Geosynthetics - 24 Geosynthetics 24.1 Introduction Types...

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© 2003 by CRC Press LLC 24 Geosynthetics 24.1 Introduction Types and Manufacture • Applications and Functions • Historical and Recent Developments • Design and Selection • Properties and Tests • Specifications 24.2 Filtration, Drainage, and Erosion Control Filtration Design Concepts • Applications • Prefabricated Drains 24.3 Geosynthetics in Temporary and Permanent Roadways and Railroads Design Approaches 24.4 Geosynthetics for Reinforcement Reinforced Embankments • Slope Stability • Reinforced Retaining Walls and Abutments 24.5 Geosynthetics in Waste Containment Systems 24.1 Introduction In only a very few years, geosynthetics (geotextiles, geogrids, and geomembranes) have joined the list of traditional civil engineering construction materials. Often the use of a geosynthetic can significantly increase the safety factor, improve performance, and reduce costs in comparison with conventional construction alternatives. In the case of embankments on extremely soft foundations, geosynthetics can permit construction to take place at sites where conventional construction alternatives would be either impossible or prohibitively expensive. Two recent conferences dealt specifically with geosynthetics and soil improvement, and their proceed- ings deserve special mention (see Holtz [1988a] and Borden et al. [1992]). After an introduction to geosynthetic types and properties, recent developments in the use of geosyn- thetics for the improvement of soils in foundations and slopes will be summarized. Primary applications are to drainage and erosion control systems, temporary and permanent roadways and railroads, soil reinforcement, and waste containment systems. There are a number of geotextile -related materials, such as webs, mats, nets, grids, and sheets, which may be made of plastic, metal, bamboo, or wood, but so far there is no ASTM (American Society for Testing and Materials) definition for these materials. They are “geotextile-related” because they are used in a similar manner, especially in reinforcement and stabilization situations, to geotextiles. Geotextiles and related products such as nets and grids can be combined with geomembranes and other synthetics to take advantage of the best attributes of each component. These products are called geocomposites, and they may be composites of geotextile–geonets, geotextile–geogrids, geotex- tile–geomembranes, geomembrane–geonets, geotextile–polymeric cores, and even three-dimensional polymeric cell structures. There is almost no limit to the variety of geocomposites that are possible and useful. The general generic term encompassing all these materials is geosynthetic . R. D. Holtz University of Washington, Seattle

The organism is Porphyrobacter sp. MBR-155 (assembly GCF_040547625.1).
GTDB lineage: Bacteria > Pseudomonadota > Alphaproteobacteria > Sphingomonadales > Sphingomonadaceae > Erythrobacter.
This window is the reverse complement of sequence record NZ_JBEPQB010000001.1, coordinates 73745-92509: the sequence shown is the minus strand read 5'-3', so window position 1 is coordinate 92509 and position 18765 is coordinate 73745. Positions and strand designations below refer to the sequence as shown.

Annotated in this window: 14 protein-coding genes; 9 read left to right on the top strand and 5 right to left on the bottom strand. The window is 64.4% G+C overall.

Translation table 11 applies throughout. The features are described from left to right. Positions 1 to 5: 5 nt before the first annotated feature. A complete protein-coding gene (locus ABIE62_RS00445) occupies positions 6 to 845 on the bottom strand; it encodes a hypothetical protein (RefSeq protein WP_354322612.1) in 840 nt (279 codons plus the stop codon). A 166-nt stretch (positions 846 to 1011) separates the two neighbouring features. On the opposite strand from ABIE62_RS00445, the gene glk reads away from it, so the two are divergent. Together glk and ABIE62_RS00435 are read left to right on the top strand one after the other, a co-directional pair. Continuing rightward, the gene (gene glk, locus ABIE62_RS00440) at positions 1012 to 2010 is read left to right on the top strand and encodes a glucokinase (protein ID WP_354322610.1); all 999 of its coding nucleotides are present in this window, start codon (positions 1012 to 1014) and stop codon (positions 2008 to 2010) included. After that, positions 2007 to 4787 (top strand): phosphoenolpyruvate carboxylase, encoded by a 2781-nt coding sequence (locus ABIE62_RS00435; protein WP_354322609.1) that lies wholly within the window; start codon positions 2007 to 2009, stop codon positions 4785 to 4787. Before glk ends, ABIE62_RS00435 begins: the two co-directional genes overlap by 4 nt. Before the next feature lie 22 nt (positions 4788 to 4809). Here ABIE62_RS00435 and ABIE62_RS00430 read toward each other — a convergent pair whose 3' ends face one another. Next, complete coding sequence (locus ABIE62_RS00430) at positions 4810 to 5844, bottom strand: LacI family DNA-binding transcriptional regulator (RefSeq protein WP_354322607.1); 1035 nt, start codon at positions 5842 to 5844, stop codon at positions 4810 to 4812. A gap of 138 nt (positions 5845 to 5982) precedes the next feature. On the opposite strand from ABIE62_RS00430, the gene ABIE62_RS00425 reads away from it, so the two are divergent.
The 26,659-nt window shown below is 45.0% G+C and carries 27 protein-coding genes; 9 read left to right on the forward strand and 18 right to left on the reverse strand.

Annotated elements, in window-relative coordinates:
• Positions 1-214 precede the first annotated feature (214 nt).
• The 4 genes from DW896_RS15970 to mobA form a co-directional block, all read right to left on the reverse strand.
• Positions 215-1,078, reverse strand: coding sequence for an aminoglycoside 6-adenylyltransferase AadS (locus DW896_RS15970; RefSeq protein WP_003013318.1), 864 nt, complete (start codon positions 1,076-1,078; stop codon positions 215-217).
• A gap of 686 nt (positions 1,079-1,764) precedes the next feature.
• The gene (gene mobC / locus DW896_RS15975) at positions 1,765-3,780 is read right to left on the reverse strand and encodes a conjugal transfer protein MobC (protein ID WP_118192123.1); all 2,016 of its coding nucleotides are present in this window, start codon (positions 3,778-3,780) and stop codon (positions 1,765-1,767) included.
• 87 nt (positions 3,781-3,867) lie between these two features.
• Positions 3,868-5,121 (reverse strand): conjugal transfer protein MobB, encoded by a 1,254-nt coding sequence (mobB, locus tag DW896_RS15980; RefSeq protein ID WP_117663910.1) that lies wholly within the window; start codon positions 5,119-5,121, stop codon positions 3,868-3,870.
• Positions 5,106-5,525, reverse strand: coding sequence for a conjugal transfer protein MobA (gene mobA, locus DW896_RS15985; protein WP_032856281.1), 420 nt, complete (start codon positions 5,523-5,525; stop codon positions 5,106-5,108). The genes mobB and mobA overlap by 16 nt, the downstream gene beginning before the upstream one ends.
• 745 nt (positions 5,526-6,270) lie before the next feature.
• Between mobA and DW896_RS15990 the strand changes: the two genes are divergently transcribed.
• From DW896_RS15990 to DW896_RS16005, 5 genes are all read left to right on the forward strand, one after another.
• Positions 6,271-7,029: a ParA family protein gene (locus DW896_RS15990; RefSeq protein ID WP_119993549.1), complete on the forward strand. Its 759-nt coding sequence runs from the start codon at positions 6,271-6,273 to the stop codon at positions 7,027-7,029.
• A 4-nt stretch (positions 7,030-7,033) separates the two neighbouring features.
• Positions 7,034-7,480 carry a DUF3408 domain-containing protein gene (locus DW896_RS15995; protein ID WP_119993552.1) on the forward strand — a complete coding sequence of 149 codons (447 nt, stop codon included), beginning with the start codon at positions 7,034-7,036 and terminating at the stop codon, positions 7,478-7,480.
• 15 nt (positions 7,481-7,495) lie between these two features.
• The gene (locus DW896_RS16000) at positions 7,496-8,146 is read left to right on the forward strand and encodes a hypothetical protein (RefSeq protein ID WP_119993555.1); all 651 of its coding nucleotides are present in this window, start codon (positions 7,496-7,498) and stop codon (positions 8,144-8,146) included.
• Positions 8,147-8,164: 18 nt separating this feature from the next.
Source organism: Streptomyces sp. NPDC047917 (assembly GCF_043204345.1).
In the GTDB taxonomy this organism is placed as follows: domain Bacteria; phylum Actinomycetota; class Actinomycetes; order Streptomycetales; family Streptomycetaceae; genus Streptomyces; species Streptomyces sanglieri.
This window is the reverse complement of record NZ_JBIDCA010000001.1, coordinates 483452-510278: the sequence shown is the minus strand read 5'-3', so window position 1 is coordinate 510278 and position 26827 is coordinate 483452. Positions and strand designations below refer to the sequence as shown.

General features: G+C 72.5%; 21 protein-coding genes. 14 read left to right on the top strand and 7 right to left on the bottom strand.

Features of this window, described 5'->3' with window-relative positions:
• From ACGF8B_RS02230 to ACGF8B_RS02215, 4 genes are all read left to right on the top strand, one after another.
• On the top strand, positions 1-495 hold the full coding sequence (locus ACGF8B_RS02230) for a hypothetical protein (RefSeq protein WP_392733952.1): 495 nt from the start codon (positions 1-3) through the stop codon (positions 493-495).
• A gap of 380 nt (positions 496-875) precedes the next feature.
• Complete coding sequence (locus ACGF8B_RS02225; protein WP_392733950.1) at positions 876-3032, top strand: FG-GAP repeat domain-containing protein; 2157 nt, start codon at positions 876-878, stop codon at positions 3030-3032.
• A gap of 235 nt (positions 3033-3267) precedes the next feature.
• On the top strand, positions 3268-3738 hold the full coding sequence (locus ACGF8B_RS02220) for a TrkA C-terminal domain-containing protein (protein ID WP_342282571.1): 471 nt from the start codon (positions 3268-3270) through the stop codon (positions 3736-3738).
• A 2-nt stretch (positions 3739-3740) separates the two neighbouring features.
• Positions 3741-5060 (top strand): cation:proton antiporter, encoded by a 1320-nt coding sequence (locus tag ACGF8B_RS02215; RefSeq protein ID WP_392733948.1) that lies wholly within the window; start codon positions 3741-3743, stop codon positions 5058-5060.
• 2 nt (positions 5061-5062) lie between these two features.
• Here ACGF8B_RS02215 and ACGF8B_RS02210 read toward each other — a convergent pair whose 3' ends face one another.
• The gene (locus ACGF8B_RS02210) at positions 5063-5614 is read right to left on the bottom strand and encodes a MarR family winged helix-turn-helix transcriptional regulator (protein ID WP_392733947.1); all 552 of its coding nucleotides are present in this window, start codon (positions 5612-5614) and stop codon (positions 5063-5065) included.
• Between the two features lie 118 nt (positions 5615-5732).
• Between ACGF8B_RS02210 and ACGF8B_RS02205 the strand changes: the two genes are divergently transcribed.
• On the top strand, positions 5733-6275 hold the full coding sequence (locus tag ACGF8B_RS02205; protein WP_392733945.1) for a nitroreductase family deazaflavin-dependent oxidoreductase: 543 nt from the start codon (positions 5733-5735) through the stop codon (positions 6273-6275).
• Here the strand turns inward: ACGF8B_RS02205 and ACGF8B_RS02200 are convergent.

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Types and Manufacture A convenient classification for geosynthetics is given in Fig. 24.1 . For details on the composition, mate- rials, and manufacture of geotextiles and related materials, see Koerner and Welsh [1980], Rankilor [1981], Giroud and Carroll [1983], Christopher and Holtz [1985], Veldhuijzen van Zanten [1986], Ingold and Miller [1988], and Koerner [1990a]. Most geosynthetics are made from synthetic polymers such as
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Geosynthetics - 24 Geosynthetics 24.1 Introduction Types...

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